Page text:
1. 5

    Read two doorstoppers over the summer and I wholeheartedly recommend them:

    • Infinite Jest by David Foster Wallace: sort of a memed on book at this point, but it really does affect you. In one of his interviews, Wallace talked about how despite being so materially fulfilled, how he and those around him were ultimately unhappy. This theme was very significant in the book and I found it to be quite poignant and led to self-reflection. The first ~200 pages are difficult to get through because so much information is thrown at you, but almost everything harmoniously fits together by the end which makes for an extremely rewarding, and due to Wallace’s prose and humor, fun, reading experience.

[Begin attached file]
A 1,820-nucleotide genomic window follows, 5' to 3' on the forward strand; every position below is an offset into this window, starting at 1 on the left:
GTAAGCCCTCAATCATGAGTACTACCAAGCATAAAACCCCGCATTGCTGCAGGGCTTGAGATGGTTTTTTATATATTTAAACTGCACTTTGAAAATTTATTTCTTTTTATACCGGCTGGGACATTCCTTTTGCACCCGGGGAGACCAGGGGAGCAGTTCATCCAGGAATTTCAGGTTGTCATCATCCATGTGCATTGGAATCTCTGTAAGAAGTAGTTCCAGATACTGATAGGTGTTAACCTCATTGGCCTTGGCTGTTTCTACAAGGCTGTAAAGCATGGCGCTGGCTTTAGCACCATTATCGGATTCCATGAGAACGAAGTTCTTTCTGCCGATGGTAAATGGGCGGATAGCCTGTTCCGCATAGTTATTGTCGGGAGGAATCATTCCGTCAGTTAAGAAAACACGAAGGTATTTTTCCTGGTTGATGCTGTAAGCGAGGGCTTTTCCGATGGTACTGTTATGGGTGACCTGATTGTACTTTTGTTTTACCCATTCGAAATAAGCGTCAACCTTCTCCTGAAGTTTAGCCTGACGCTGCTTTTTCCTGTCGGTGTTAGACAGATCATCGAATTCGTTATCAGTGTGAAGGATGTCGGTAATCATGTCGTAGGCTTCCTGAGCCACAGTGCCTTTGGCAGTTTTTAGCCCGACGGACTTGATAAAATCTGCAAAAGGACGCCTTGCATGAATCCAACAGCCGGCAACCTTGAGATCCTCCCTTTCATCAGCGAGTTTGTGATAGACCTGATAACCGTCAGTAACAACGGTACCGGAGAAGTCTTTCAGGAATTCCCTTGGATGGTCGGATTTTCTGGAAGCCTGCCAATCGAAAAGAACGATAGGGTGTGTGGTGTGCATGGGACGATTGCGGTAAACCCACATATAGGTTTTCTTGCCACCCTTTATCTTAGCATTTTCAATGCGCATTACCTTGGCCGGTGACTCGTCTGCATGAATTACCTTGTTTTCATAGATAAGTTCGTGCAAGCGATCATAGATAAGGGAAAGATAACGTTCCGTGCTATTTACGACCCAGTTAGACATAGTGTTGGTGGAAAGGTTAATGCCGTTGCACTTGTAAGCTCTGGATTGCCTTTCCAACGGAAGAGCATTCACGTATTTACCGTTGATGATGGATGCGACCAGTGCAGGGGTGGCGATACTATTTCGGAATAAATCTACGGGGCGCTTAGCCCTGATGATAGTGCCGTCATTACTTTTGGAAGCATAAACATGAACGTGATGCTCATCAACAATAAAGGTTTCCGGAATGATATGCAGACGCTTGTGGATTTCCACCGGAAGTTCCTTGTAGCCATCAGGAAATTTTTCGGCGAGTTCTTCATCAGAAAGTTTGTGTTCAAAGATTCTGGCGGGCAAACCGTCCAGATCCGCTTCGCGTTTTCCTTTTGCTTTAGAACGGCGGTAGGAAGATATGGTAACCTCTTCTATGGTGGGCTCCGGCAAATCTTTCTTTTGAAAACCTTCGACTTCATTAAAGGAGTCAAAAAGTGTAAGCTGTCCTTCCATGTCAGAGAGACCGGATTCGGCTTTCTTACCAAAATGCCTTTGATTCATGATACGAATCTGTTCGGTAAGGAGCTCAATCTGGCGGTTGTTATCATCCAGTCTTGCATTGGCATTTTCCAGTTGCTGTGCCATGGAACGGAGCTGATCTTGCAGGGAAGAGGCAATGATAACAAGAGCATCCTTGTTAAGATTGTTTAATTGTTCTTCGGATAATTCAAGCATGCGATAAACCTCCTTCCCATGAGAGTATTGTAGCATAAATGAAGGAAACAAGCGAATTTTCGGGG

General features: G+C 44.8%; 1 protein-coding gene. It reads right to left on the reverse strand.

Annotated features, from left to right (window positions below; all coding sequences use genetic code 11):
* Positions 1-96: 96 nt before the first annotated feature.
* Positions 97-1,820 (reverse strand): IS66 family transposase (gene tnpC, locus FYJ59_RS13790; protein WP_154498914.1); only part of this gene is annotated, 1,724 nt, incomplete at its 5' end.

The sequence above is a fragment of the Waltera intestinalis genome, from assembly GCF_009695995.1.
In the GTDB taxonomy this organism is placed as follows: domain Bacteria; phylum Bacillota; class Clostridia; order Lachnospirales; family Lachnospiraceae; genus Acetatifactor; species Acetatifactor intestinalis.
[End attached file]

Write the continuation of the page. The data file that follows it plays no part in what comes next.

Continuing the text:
• Master of the Senate by Robert A. Caro: describes the Senate career of Lyndon B. Johnson and broadened my insights both in a political sphere and a more personal one. One of Caro’s main theses in the book is that the Senate, by design, is extremely resilient to change. However, Johnson managed to push a civil rights bill through the Senate, the first since the Civil War era. This ties into the personality aspect of the book and how Johnson managed to appease both gung-ho egalitarian liberals and the staunchly racist Southern Democrats to get what he wanted done. You come out with a better understanding of how power structures operate and how they are to be navigated.